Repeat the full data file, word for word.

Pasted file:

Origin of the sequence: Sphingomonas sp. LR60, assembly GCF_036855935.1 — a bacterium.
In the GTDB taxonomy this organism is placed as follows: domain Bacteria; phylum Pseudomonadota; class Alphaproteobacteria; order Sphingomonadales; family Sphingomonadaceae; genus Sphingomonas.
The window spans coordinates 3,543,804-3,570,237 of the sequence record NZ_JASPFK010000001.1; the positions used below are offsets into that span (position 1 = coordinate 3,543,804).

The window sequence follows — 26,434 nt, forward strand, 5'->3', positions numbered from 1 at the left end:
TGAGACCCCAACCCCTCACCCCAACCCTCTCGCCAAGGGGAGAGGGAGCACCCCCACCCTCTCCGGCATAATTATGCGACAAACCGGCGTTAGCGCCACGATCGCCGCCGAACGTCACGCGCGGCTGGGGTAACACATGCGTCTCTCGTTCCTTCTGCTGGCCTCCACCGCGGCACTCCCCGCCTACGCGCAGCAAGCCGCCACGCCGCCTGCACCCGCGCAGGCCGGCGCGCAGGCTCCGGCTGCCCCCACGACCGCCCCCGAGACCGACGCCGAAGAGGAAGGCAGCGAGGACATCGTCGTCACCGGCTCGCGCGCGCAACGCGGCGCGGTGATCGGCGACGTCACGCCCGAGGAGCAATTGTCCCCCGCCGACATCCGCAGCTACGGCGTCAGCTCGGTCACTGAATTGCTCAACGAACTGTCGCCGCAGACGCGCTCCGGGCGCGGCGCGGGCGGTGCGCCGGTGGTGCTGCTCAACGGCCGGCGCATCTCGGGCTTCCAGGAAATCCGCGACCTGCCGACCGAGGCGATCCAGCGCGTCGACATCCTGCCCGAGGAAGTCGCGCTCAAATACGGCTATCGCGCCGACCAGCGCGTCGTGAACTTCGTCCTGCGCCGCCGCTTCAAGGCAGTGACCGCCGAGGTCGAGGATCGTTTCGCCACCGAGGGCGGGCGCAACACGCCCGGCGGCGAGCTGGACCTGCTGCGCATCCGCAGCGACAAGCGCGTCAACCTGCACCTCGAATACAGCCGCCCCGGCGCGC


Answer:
Origin of the sequence: Sphingomonas sp. LR60, assembly GCF_036855935.1 — a bacterium.
In the GTDB taxonomy this organism is placed as follows: domain Bacteria; phylum Pseudomonadota; class Alphaproteobacteria; order Sphingomonadales; family Sphingomonadaceae; genus Sphingomonas.
The window spans coordinates 3,543,804-3,570,237 of the sequence record NZ_JASPFK010000001.1; the positions used below are offsets into that span (position 1 = coordinate 3,543,804).

The window sequence follows — 26,434 nt, forward strand, 5'->3', positions numbered from 1 at the left end:
TGAGACCCCAACCCCTCACCCCAACCCTCTCGCCAAGGGGAGAGGGAGCACCCCCACCCTCTCCGGCATAATTATGCGACAAACCGGCGTTAGCGCCACGATCGCCGCCGAACGTCACGCGCGGCTGGGGTAACACATGCGTCTCTCGTTCCTTCTGCTGGCCTCCACCGCGGCACTCCCCGCCTACGCGCAGCAAGCCGCCACGCCGCCTGCACCCGCGCAGGCCGGCGCGCAGGCTCCGGCTGCCCCCACGACCGCCCCCGAGACCGACGCCGAAGAGGAAGGCAGCGAGGACATCGTCGTCACCGGCTCGCGCGCGCAACGCGGCGCGGTGATCGGCGACGTCACGCCCGAGGAGCAATTGTCCCCCGCCGACATCCGCAGCTACGGCGTCAGCTCGGTCACTGAATTGCTCAACGAACTGTCGCCGCAGACGCGCTCCGGGCGCGGCGCGGGCGGTGCGCCGGTGGTGCTGCTCAACGGCCGGCGCATCTCGGGCTTCCAGGAAATCCGCGACCTGCCGACCGAGGCGATCCAGCGCGTCGACATCCTGCCCGAGGAAGTCGCGCTCAAATACGGCTATCGCGCCGACCAGCGCGTCGTGAACTTCGTCCTGCGCCGCCGCTTCAAGGCAGTGACCGCCGAGGTCGAGGATCGTTTCGCCACCGAGGGCGGGCGCAACACGCCCGGCGGCGAGCTGGACCTGCTGCGCATCCGCAGCGACAAGCGCGTCAACCTGCACCTCGAATACAGCCGCCCCGGCGCGC